Cut the vegetables into small enough pieces they fit in a spoon. Cook them in olive oil for a while to develop more flavor before adding any liquid. And for me, that liquid is usually just water.
I use water mostly because I’m too lazy to make stock and most canned broth is terrible. I’ll admit that homemade stock or broth makes great soup easier, but despite what almost every recipe says, you don’t need it to make good soup. But since I discovered Aneto broths, made in Spain from actual ingredients like chicken and vegetables, I’ll sometimes use them.
For the shopping list
Lady Cream Peas
Herbsaint or a similar anise-flavored liquor (ouzo, pernod, etc; an optional step, but it adds a nice flavor)
From our shop
$7 - Trapani - Sicily
From the kitchen
Chop an onion into those small pieces and start cooking in it in your soup pot with a few tablespoons of extra virgin olive oil and a good pinch of salt
Leave the root end of a leek intact, and slice it in half lengthwise so you can pull back the upper leaves and clean out any dirt. Then slice the halves again so you have quarter round pieces, and cut those into thin slices; add them to the pot.
Trim the stalks from a fennel bulb (set them aside if you want to pluck off the frilly fronds for garnish; a nice touch, but not necessary). Cut the bulb in half from top to bottom, lay the halves flat side down, and cut into soup-appropriate pieces. Add it to the pot along with a finely chopped stalk of celery.
Use a knife to trim the gnarly roots from the bottom of a celery root. You can switch to a swivel peeler for the rest. It’s okay to leave some of the dark, dirt-filled cracks o the bottom; you can trim them out with the tip of a knife after you cut the whole thing into roughly quarter inch cubes. Add them to the soup pot, which by now has been cooking the aromatics for 20 minutes or so.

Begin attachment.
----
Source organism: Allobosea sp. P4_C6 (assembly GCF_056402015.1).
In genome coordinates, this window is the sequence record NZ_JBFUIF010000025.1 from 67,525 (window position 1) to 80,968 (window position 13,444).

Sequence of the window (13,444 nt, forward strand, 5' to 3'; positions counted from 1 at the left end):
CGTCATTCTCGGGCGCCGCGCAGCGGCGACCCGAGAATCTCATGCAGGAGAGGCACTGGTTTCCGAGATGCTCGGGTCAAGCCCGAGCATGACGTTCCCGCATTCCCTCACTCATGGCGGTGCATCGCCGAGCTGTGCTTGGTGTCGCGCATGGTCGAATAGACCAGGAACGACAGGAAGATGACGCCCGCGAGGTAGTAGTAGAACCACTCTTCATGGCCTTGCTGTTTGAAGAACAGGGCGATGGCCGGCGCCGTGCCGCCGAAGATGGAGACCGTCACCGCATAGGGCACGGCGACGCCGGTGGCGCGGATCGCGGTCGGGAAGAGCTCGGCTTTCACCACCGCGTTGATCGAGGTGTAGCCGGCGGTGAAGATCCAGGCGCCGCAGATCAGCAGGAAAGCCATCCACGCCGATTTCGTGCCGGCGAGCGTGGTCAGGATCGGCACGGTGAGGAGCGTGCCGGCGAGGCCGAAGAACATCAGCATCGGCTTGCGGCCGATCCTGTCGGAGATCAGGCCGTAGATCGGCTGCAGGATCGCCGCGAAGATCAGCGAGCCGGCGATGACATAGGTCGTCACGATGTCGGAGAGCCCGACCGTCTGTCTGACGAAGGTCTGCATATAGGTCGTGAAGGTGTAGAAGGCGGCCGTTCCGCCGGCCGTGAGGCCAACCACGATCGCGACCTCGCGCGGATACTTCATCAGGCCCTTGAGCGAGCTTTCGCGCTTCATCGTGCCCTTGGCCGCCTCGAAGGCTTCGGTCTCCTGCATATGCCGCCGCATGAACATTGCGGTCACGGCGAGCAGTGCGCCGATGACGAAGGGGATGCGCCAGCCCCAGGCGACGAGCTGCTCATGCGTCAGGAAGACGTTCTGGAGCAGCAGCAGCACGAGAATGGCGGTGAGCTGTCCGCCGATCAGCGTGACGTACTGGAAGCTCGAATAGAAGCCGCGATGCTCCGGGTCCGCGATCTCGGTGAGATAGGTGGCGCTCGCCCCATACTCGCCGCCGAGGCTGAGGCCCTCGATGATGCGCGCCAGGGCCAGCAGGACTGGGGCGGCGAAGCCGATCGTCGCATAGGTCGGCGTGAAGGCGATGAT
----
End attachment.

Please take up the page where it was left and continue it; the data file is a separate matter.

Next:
Pour in about 2 quarts of water and about a cup of Camellia Lady Cream Peas; bring to a boil, cover, and simmer until the beans are tender, about 90 minutes.
Stir in about 2 tablespoons of Jorinji shio koji and taste, then add more salt as needed. Add a glug (a couple of tablespoons or so) of Herbsaint or a similar anise-flavored liquor (ouzo, pernod, etc; an optional step, but it adds a nice flavor).
Pour in about a tablespoon of vinegar, and add about the same amount of fennel pollen. Cover and simmer for another 20 minutes or more, then taste again. The fennel pollen will tend to float on the surface, so stir it in. Add salt if needed, and drizzle a little more olive oil into each bowl at the table.
A handful of pantry staples and a head of romesco broccoli make this Sicilian-style salad (and the same recipe works really well with cauliflower).